While I can not take the credit for coming up with Continuous Integration (it can be traced back to timeless practices) or for even coining the term, I can take the credit for creating one of the first Open Source (later turned commercial) CI servers — Anthill, released in July of 2001. That has given me an almost unique vantage point for watching the evolution of CI and seeing it take the industry by storm. One of the most interesting phenomenon I have come across was seeing our customers use AnthillPro (back when it had build only functionality) to automate deployments back in 2004. Keep in mind that this was back in the days before the term Continuous Delivery was coined. At first it seemed to me that the wrong tool was being used for the job. But then I realized that the features present in any implementation of CI really advanced Automation from the invention stage to the innovation stage. Continue reading
With more and more companies looking into automation solutions it’s only natural that the debate of risk vs. reward enters the discussion. Recently I’ve heard the question, “What are the true benefits of automating deployments?” Most people would argue that automation will:
· Help avoid human errors that can occur when deploying manually.
· Lower the amount of time a deployment takes.
These are all undoubtedly true when implementing deployment automation, but at the end of the day they are simply components of a greater advantage. The true benefit of automating deployments is enhanced business efficiency, effectiveness, and capability. In other words, when automated, deployment enables growth and change rather than existing as a bottleneck to advancement. Continue reading
In an enterprise environment patience and small victories are key, when introducing automation into software deployment. This week, I had a conversation with a release manager that reinforced what I know about large organizations. Big change is hard to drive quickly because organizational inertia is so great. Look for little victories in areas the company is ready to take a risk on, and use that to become a trusted provider of a good service to the rest of the company.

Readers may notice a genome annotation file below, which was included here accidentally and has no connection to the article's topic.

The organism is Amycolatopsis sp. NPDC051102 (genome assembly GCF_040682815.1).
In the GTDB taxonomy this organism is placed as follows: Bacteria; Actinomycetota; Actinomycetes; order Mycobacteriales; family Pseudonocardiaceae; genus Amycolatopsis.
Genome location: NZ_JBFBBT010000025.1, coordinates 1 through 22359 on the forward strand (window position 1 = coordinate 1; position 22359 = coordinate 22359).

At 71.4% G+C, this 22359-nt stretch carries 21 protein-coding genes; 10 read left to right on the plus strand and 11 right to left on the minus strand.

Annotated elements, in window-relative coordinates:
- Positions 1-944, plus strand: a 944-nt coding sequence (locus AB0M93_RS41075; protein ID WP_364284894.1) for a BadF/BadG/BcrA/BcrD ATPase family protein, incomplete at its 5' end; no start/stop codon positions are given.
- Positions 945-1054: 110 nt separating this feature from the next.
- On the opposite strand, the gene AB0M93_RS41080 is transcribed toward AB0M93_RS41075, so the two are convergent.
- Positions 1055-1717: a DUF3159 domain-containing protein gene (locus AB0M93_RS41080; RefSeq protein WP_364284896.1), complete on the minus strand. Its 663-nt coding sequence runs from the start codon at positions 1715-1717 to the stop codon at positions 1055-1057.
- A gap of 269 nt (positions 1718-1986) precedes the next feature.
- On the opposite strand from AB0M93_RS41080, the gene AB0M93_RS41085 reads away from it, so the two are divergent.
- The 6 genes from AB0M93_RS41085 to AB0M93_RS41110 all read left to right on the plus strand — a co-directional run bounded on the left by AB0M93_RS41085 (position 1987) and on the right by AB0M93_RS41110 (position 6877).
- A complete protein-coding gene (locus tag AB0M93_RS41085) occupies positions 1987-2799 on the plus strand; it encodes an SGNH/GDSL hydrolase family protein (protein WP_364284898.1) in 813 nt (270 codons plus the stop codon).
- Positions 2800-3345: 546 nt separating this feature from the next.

The release manager explained in detail two of their most difficult deployments one of which took around 55 hours to complete, the other had multiple issues due to required changes made in the QA environment not being captured and were subsequently over looked when the application was deployed to production, and both deployments had 40 employees on hand to complete. Continue reading
Tomorrow (Wednesday Sept 9th) at 2 pm EDT / 11 am PDT Maciej Zawadzki and Damon Poole are going to be talking about Release Management Best Practices: Balancing Agility and Compliance.
The origin of this talk is the conflict we see in development organizations between the people who are trying hard to go faster, and the people who are trying hard to stay in control. There seems to be a fundamental tension between speed and safety… but in practice this is a false dichotomy. Automating manual tasks is a huge win both for time saved and for process enforced, for both Agility and auditing.
If you’d like to hear more you should Register Now and the join us Wednesday.
We recently cohosted a Webinar on Lean processes with our friends from AccuRev. Analysts from Forrester discussed trends in the market, and how companies are applying Lean principals to find efficiencies in their development and release efforts. The webinar was fantastic and we had more questions than we could get to live. Here are some of the questions that came back in to us that we wanted to answer or expand on.
Q: Setting up all that automation seems pretty intimidating when in the throes of projects. How much setup time is usually required for a standard .Net/Windows environment?
A: Automating does require effort. However, usually when the team has a little while to breath it can dedicate someone to automate the parts of their process that are the most wasteful. Once that’s done, the time that was spent on those processes, can be fed back into the automation loop to build out a robust system. Usually teams can get some benefit back after a couple weeks (sometimes a couple hours) that can start this cycle. Continue reading